Glucagon (GCG) is a linear peptide of 29 amino acids. Its primary sequence is almost perfectly conserved among vertebrates. GCG helps to maintain the level of glucose in the blood by binding to glucagon receptors (GCGRs) on hepatocytes, causing the liver to release glucose, stored in the form of glycogen, through a pro-cess known as glucogenolysis. 125I-GCG is the only radiolabeled GCG compound that has been reported in the literature according to our knowledge and is frequently used in radio-pharma-cological studies. 125I-GCG has been used in the study of GCG hydrolysis by proximal tubules, identification A. R. Jalilian, F. Bolourinovin, J. Garousi of renal extraction mechanisms [20], GCG receptor Radiopharmaceutical Research and Development binding [7], rat brain binding [9], reabsorption measure- ments in urinary tract [4] and hormone internalization Nuclear Science and Technology Research Institute in hepatocyte [3]. Also the photoreactive 125I-GCG was The presence of GCGRs in various human ma- Tel.: +98 21 8822 1103, Fax: +98 21 8822 1105, lignancies has been well documented. For instance, glucagonoma is a neuroendocrine tumour that develops from glucagon-producing pancreatic cells. They are usu- ally slow-growing, but generally advanced at diagnosis, Ahvaz Jundishapur University of Medical Sciences, and metastatic disease is virtually incurable. Liver is the Golestan blvd., Postal code: 61357-33184, Ahvaz, Iran most common site of metastatic disease [19]. The diagnosis of pancreatic endocrine tumors, such as glucagonomas, is difficult and requires a careful his- tory and examination combined with laboratory tests and radiologic imaging. Surgical resection remains the treatment of choice even in the face of metastatic disease. Further development of novel diagnostic and treatment modalities offers potential to greatly improve quality of life and prolong disease-free sur- 68Zn(p,2n)67Ga was used as the best nuclear reaction for vival for patients with pancreatic endocrine tumors [5]. the production of 67Ga. Impurities could be removed Due to overexpression of GCGRs on these malignant in a radiochemical separation process. After the target cells, the development of an appropriate radiolabeled bombardment process, chemical separation was carried compound capable of nuclear medicine imaging using out in no-carrier-added form. The irradiated target was single photon emission computed tomography (SPECT) dissolved in 10 mol·L–1 HCl (15 ml) and the solution was and positron emission tomography (PET) can be of passed through a cation exchange resin (AG 50W, H+ great importance. According to our knowledge, there form, mesh 200–400, h: 10 cm, Ø: 1.3 cm) which had were no reports of radiolabeled GCG for imaging studies been preconditioned by passing 25 mL of 9 mol·L–1 HCl. in the literature. In this work, following the preparation The column was then washed by 25 mL of 9 mol·L–1 HCl of a GCG conjugate for the use in diagnostic GCGR at a rate of 1 mL/min to remove copper and zinc ions. studies. 67Ga-GCG was prepared and used for pre- To the eluent 30 mL of water plus about 100 mL of a liminary biodistribution studies, based on our recent 6 mol·L–1 HCl solution was added. The latter solution experiences on the preparation of radiometal-labeled was loaded on another exchange resin (AG1X8 Cl– form, 100–200 mesh, h: 25 cm, Ø: 1.7 cm) pretreated with 6 mol·L–1 HCl (100 mL). Finally, the gallium-67 was eluted as [67Ga]GaCl3 using 2 mol·L–1 HCl (50 mL); Experimental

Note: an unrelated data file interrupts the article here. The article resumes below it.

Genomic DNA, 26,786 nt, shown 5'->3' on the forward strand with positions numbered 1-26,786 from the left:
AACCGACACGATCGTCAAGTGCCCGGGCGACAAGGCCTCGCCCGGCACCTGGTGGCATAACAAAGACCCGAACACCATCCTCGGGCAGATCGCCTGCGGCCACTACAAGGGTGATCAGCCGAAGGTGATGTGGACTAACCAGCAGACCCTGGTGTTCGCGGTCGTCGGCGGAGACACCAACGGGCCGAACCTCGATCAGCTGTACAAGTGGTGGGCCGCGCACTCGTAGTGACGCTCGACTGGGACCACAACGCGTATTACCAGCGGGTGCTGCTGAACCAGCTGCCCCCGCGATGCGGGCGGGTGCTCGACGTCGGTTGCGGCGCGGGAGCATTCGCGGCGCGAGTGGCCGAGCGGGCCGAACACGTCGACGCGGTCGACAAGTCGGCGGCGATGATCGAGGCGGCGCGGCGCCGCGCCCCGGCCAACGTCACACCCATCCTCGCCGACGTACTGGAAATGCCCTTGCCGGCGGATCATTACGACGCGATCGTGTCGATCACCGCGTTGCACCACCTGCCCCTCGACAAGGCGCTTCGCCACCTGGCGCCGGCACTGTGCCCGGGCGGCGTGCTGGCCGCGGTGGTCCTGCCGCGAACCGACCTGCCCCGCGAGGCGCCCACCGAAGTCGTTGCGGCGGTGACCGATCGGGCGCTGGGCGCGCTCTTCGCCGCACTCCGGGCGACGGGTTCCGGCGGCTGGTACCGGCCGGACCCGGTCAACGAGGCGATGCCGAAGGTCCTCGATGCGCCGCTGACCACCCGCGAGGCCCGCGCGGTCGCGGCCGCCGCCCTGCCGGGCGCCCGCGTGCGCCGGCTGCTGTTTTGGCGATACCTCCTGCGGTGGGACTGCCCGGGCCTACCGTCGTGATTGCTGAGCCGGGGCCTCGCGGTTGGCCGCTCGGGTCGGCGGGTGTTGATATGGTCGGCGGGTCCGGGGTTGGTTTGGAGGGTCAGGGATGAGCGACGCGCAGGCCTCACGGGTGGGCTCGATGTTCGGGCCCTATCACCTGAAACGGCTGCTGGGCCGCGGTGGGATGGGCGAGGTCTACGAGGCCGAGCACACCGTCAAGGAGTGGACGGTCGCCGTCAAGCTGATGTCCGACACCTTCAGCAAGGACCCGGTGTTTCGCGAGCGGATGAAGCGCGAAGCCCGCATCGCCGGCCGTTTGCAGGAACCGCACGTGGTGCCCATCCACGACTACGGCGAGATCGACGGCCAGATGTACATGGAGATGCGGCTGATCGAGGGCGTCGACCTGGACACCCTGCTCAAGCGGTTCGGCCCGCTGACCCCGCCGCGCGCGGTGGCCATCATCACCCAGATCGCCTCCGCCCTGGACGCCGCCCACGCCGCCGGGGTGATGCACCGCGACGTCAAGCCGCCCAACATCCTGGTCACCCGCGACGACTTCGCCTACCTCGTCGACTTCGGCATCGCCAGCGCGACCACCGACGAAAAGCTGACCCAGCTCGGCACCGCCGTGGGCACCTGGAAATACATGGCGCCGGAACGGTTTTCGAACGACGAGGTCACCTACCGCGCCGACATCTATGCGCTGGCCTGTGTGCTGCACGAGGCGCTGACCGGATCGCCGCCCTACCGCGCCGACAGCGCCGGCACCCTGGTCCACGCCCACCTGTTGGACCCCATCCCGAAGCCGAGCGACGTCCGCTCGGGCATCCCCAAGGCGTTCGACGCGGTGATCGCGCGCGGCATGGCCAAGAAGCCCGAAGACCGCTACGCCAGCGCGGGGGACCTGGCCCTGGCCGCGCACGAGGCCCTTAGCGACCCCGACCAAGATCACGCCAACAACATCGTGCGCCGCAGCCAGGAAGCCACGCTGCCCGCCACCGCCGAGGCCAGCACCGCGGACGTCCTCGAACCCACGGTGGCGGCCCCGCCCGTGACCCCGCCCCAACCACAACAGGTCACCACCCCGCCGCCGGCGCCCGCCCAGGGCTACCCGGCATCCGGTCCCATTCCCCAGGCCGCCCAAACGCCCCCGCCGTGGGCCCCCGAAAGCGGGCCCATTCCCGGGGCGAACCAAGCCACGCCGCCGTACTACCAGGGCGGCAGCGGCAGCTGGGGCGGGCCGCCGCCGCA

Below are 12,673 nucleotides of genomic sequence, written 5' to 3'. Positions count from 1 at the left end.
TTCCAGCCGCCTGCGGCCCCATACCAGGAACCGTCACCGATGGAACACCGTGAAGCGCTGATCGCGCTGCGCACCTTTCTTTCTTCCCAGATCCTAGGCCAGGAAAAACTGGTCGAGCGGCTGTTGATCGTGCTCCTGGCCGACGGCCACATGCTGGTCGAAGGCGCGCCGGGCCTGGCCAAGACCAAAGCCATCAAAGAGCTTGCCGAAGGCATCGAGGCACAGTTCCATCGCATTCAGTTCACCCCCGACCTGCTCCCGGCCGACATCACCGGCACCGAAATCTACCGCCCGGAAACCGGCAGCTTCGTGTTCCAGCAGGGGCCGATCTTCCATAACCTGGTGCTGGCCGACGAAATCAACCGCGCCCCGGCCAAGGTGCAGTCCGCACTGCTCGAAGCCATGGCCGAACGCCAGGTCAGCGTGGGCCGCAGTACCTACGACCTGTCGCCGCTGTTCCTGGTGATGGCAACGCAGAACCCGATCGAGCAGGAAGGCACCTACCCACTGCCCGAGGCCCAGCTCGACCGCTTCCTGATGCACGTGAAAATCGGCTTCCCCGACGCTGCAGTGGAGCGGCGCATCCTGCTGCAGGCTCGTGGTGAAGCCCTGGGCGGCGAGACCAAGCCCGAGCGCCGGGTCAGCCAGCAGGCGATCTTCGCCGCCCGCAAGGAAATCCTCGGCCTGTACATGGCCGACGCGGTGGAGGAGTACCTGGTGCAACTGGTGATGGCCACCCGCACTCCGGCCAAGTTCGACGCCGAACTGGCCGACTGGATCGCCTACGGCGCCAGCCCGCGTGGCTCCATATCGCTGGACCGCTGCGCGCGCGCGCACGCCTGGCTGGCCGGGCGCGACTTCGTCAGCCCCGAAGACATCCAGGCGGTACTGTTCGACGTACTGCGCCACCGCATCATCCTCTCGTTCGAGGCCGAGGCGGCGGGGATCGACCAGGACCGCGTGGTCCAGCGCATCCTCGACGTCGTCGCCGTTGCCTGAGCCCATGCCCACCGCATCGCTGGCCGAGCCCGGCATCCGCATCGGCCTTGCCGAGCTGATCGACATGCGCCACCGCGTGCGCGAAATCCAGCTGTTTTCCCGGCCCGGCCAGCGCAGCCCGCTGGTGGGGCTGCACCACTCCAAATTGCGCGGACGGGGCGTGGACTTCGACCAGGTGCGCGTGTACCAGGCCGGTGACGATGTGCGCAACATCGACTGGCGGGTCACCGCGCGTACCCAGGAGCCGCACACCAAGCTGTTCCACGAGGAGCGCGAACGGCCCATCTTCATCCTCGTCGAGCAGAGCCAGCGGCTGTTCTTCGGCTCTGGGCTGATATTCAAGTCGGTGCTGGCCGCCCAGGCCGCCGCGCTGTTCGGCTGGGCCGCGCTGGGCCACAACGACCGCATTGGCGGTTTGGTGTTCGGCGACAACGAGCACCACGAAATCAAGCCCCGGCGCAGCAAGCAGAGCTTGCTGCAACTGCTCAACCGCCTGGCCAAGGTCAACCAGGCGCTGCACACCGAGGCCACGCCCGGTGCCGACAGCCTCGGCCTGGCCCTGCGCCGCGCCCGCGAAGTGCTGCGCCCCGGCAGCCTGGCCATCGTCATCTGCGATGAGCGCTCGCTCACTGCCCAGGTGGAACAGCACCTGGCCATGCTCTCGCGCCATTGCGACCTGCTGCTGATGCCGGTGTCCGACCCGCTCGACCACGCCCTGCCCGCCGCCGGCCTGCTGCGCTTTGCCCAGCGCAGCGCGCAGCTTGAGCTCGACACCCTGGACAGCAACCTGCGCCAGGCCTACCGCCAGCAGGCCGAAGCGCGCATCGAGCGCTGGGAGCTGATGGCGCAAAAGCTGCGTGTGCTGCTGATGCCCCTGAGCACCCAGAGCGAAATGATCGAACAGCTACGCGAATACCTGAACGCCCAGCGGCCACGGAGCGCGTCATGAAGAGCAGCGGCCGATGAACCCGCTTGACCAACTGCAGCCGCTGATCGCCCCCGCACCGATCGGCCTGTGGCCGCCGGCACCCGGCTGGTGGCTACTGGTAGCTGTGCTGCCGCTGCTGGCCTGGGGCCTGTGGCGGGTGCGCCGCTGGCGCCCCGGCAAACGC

Production of 67Ga was performed at the Agricultural, Gamma spectroscopy of the final sample was carried Medical and Industrial Research School (AMIRS, out by counting the activity in a high-purity germanium Karaj, Iran) using a 30 MeV cyclotron (Cyclone-30, (HPGe) detector coupled to a Canberra™ multichannel IBA, Belgium). Enriched zinc-68 chloride (enrichment > 95%) was obtained from the Ion Beam Separation Department at AMIRS. All chemicals were purchased from commercial sources. GlucaGen® (glucagon [rDNA origin] for injection) manufactured by Novo Nordisk The presence of zinc and copper cations were checked A/S (1 mg/ml, 1 IU/ml) and was used without further by the polarography method. The area under curve of purification. Cyclic DTPA dianhydride was freshly pre- polarogram of the test samples were lower than the stan- dards even at 1 ppm of standard zinc and copper [15]. chromatography (ITLC) was performed by counting Whatman no. 2 papers using a thin-layer chromatog- Conjugation of ccDTPA with human recombinant hCG raphy scanner, Bioscan AR2000, Bioscan Europe Ltd. (France). Analytical HPLC to determine the specific The chelator ccDTPA was conjugated to the GCG using activity was performed by a Shimadzu LC-10AT (Japan) a small modification of the well-known cyclic anhydride instrument, armed with two detector systems, a flow method [8]. Conjugation was performed at a 1:1 molar scintillation analyzer (Packard-150 TR, USA) and a UV- ratio. In brief, 20 μl of a 1 mg·ml–1 suspension of DTPA -visible (Shimadzu, Japan) using Whatman Partisphere anhydride in dry chloroform (Merck, Germany) was C-18 column (250 × 4.6 mm), Whatman, USA. Solid pipetted under ultrasonication and transferred to a glass phase purification of the radiolabeled hormone was tube. The chloroform was evaporated under a gentle stream of nitrogen. Commercially available GCG (1 mg, Calculations were based on the 184 keV peak for 67Ga. 1 mL, pH 6, ≈ 0.3 nmol–1) was subsequently added and All values were expressed as mean ± standard devia- gently mixed at room temperature for 60 min followed tion and the data were compared using Student’s t-test. Animal studies were performed in accordance with the United Kingdom Biological Council’s Guidelines on Radiolabeling of GCG conjugate with 67Ga the Use of Living Animals in Scientific Investigations, 1987. The approval of AMIRS Ethical Committee was The GCG conjugate was labeled using an optimized obtained for conducting this research. The wild-type protocol according to the literature [14]. Typically, rats (NMRI) were purchased from the Pasteur Insti- 74 MBq of 67Ga-chloride (in 0.2 mol·L–1 HCl) was added tute of Iran, Karaj, all weighing 180–200 g; they were to a conical vial and dried under a flow of nitrogen. acclimatized at a proper rodent diet and 12 h/12 h day/ To the 67Ga containing vial, the conjugated fraction night light/darkness. The percentage of injected dose in was added in 1 mL of phosphate buffer (0.1 mol·L–1, tissue (ID·g–1%) were determined using a high-purity pH 6) and mixed gently for 30 s. The resulting solution germanium (HPGe) detector coupled with a Canberra™ was incubated at room temperature for 30 min. Fol- (model GC1020-7500SL, USA) multichannel analyzer lowing incubation, the radiolabeled GCG conjugate based on the area under the curve for 184 keV photo- was checked using for purity the ITLC/RTLC methods. peak and calculated efficiency of the counting system. In the case of presence of unreacted amounts of im- Development of a radiolabeled glucagon compound for imaging purities, the sample can be purified using solid phase extraction using C18 Sep-Pak. Briefly, the column was pretreated with absolute ethanol (3 mL) and water (2 mL), respectively followed by the injection of radiolabeling mixture. The column was left at room temperature for 5 min and then was washed with water Fig. 1. Amino acid sequence of GCG.